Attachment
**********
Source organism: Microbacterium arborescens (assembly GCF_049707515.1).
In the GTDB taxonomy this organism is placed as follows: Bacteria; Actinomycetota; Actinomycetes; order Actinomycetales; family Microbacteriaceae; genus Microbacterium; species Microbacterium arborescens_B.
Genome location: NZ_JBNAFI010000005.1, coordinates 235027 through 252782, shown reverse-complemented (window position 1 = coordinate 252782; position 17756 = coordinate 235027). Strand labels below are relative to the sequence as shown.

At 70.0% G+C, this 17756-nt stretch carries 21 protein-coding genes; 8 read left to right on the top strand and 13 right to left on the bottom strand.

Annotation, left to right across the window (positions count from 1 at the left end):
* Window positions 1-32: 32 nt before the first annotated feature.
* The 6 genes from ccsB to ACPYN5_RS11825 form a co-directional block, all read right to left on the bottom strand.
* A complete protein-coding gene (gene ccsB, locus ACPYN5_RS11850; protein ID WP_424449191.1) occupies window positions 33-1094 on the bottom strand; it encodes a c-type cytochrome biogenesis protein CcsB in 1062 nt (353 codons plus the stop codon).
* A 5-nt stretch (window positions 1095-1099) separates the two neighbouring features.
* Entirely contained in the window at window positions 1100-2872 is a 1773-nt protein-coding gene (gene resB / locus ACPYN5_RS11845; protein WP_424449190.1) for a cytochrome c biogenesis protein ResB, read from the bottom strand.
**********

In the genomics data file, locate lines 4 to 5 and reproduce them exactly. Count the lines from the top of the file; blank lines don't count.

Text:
At 70.0% G+C, this 17756-nt stretch carries 21 protein-coding genes; 8 read left to right on the top strand and 13 right to left on the bottom strand.

Annotation, left to right across the window (positions count from 1 at the left end):